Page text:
Political pointers for the day
"Bush 41 breaks public silence on son’s team, telling @jmeacham that Cheney was 'hard-line' and Rumsfeld 'arrogant,'" explains Peter Baker with the New York Times, summarizing in one tweet his own post on how the elder Bush says his son was served badly by aides (at 20,000+ shares already right now). Or as Fox LA's Dorothy Lucey puts it, "Daddy Bush unloads." Something else caught journalists' attention, too: "In which we discover that Bush 41's favorite adjective is "iron-ass." (Great piece by @peterbakernyt)," reacts Julia Ioffe from New York Times Magazine. "I don't understand the appeal, but somehow 'iron-ass' is the perfect George H.W. Bush swear," similarly notes TNR's Brian Beutler. "If #ironass isn't trending by mid day I'll be shocked," predicts Rick Folbaum at CBS Miami. "Bush 41, Bush 43, Cheney, Rumsfeld, disharmony, dysfunction. I'm sure Jeb is loving this @peterbakernyt piece today," muses freelance journalist and columnist Jill Lawrence. "If @JebBush had been as open & thoughtful abt 43 as 41 was for this book, his campaign might not be on life support," reflects Ron Fournier of the National Journal.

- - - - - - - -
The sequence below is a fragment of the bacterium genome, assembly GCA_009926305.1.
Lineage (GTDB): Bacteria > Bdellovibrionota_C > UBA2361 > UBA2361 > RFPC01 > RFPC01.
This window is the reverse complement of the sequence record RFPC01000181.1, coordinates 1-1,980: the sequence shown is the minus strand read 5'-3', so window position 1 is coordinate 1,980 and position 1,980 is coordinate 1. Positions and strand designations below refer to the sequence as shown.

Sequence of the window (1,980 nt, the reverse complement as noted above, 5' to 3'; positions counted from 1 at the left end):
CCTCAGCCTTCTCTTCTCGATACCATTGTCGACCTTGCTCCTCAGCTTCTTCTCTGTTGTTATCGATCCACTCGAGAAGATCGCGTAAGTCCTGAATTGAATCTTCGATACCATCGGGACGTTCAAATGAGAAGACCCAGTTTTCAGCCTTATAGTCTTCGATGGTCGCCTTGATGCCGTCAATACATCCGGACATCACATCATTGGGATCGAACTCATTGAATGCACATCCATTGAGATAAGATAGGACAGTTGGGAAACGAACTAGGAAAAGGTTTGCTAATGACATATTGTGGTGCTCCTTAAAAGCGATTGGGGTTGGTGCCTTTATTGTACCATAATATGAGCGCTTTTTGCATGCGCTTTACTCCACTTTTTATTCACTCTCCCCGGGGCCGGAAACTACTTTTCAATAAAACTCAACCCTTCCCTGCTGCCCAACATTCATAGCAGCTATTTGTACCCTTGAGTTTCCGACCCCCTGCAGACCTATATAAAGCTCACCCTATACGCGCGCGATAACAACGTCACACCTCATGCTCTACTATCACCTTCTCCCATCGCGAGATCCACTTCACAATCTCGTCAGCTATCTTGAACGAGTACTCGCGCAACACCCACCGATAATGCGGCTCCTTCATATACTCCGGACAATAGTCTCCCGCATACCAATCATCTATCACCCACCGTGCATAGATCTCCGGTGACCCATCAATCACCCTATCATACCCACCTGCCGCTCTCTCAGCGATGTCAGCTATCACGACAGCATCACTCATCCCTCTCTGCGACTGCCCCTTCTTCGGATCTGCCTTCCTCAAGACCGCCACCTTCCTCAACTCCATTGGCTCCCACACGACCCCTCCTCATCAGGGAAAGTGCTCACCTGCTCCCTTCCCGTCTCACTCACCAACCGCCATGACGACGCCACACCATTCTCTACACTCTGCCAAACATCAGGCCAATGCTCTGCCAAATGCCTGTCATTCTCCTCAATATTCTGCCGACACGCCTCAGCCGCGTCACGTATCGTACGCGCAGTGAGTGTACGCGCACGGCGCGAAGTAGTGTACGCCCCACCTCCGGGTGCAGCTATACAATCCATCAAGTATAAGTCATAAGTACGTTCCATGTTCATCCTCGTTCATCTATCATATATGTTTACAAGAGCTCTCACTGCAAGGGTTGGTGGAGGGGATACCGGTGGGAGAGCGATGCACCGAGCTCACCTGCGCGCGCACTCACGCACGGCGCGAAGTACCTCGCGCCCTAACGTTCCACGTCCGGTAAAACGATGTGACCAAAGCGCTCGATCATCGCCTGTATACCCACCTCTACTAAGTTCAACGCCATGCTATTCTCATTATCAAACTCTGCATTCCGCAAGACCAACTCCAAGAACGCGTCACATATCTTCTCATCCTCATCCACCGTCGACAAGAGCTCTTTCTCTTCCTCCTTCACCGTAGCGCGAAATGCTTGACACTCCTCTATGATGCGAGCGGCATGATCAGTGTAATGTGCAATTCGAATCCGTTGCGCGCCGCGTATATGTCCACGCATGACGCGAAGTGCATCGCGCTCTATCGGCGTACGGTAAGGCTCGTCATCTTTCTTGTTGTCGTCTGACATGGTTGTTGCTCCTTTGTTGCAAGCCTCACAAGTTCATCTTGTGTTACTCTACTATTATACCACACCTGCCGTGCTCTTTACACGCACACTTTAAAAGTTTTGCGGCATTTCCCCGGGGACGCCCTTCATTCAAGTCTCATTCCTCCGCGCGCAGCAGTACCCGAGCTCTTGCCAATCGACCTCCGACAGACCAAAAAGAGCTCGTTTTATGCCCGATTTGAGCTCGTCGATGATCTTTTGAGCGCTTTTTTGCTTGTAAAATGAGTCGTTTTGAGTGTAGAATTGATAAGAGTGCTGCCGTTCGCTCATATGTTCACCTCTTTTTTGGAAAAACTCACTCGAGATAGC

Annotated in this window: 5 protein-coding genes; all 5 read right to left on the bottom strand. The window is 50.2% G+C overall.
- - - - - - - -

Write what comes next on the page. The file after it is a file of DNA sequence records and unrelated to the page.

But perhaps we should not be so quick to jump to such conclusions, because here's Jeb Bush opening up about his daughter's drug addiction: "She went through hell," he tells the Huffington Post. It's "Jeb Bush like you've never seen him before," marvels HuffPo's Cristian Farias. In other headlining candidates, CNN is hot on the trail of a tale of two Ben Carsons. "Nine friends who grew up with @RealBenCarson have no memory of the violence he describes," explains Jeremy Diamond there. Simultaneously, WaPo's Carlos Lozada explores another version of Ben Carson, the humblebragging instrument of God. "In his books, Ben Carson combines two faiths--in his medical skills, and in God's constant intervention in his life," Lozada elaborates. Plus you can read that while you listen to Carson's new rap ad aimed at African-American voters. This is how Philip Bump envisions how that brainstorming conversation went: "CARSON CAMPAIGN: how can we appeal to urban youth SUBURBAN MIDDLE SCHOOL PRINCIPAL: leave this to me."